April 2010
Volume 51, Issue 13
ARVO Annual Meeting Abstract  |   April 2010
The Retinal Vasculature in the Aging Human Eye
Author Affiliations & Notes
  • M. Parent
    School of Optometry,
    University of Montreal, Montreal, Quebec, Canada
  • H. Kergoat
    School of Optometry, University Montreal, Montreal, Quebec, Canada
  • J. V. Lovasik
    School of Optometry,
    University of Montreal, Montreal, Quebec, Canada
  • T. Boutin
    Faculty of Medicine,
    University of Montreal, Montreal, Quebec, Canada
  • M.-J. Kergoat
    Institut Universitaire de Gériatrie de Montréal, Montreal, Quebec, Canada
  • N. Racine
    Institut de Cardiologie de Montréal, Montreal, Quebec, Canada
  • Footnotes
    Commercial Relationships  M. Parent, None; H. Kergoat, None; J.V. Lovasik, None; T. Boutin, None; M.-J. Kergoat, None; N. Racine, None.
  • Footnotes
    Support  CIHR, CFI, NSERC
Investigative Ophthalmology & Visual Science April 2010, Vol.51, 5015. doi:
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    • Get Citation

      M. Parent, H. Kergoat, J. V. Lovasik, T. Boutin, M.-J. Kergoat, N. Racine; The Retinal Vasculature in the Aging Human Eye. Invest. Ophthalmol. Vis. Sci. 2010;51(13):5015.

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      © ARVO (1962-2015); The Authors (2016-present)

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Purpose: : Retinal diseases of vascular origin are accompanied by structural changes such as vessel narrowing, dilation, and abnormal crossing or occlusion of vessels. However, changes that occur in the healthy aging eye are not well described. Our objective was to document changes in the retinal vasculature at the posterior pole that may happen in the aging healthy human eye.

Methods: : Cross-sectional data were obtained from 104 subjects between 20 and 80 years of age. Each subject underwent an eye examination, a cardiovascular evaluation and blood testing to ensure that they were in good health. A Zeiss fundus camera was used to obtain high-resolution digitized colored photos of the posterior pole of the test eye. Visualis and VesselMap softwares (Imedos) were used for data analyses. The diameter of paired arteries and veins were measured along a 2.7 mm distance. A count of perifoveal vessels was also made for each subject. Linear regression analyses were used to identify statistically significant parameter trends as a function of age (p=0.05).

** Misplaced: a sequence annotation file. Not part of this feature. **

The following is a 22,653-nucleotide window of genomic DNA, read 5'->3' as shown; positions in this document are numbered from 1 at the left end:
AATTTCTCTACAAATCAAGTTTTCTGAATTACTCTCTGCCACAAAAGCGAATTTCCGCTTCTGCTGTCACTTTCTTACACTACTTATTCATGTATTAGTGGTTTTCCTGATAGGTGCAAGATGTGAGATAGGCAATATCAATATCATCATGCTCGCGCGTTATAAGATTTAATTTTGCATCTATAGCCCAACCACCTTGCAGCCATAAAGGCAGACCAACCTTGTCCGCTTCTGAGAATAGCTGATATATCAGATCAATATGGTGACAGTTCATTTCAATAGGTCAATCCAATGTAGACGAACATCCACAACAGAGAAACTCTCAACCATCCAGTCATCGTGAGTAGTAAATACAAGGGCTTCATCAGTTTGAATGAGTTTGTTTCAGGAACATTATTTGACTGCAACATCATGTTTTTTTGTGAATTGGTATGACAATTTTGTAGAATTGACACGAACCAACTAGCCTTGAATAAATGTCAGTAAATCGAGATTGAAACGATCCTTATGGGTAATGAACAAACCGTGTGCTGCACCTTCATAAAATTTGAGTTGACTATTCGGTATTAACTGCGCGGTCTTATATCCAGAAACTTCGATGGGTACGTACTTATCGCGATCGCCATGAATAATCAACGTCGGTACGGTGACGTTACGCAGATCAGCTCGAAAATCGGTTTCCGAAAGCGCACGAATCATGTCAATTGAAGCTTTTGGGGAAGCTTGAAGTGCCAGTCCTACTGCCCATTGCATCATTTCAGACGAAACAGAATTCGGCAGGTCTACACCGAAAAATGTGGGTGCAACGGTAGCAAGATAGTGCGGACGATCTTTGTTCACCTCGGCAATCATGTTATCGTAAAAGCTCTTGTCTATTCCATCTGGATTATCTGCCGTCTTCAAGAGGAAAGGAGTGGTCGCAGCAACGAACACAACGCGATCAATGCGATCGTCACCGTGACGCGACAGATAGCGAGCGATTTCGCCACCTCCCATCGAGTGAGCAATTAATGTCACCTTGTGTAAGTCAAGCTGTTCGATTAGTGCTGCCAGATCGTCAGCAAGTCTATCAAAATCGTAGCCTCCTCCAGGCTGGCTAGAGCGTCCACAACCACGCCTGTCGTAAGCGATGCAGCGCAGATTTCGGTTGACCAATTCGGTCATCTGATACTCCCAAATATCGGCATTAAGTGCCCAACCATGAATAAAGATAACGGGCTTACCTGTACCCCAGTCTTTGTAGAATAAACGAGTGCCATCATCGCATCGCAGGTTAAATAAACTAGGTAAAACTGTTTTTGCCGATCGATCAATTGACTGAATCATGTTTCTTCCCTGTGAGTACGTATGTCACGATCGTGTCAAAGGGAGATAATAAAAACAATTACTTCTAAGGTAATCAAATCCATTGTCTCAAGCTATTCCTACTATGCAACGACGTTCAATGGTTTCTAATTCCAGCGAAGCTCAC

Results: : Our data showed that retinal arteries and veins tapered from the optic nerve head towards the temporal periphery. Linear regressions indicated that the mean arterial diameter decreased with age (p< 0.01) whereas the mean venous diameter did not change (p> 0.05). The number of perifoveal vessels also did not vary as a function of age (p> 0.05). Parallel blood pressure and IOP measurements indicated that both the systemic blood pressure and ocular perfusion pressure increased with age (p< 0.01).

Conclusions: : The progressive reduction in retinal arterial caliber with age may represent a regulatory response to counter the increase in OPP. On the other hand, arterial narrowing may precede impending systemic hypertension. Longitudinal data are required to address this issue. The preservation of perifoveal vessels despite arterial narrowing may help preserve central macular function with age.

Keywords: aging • blood supply • retina 

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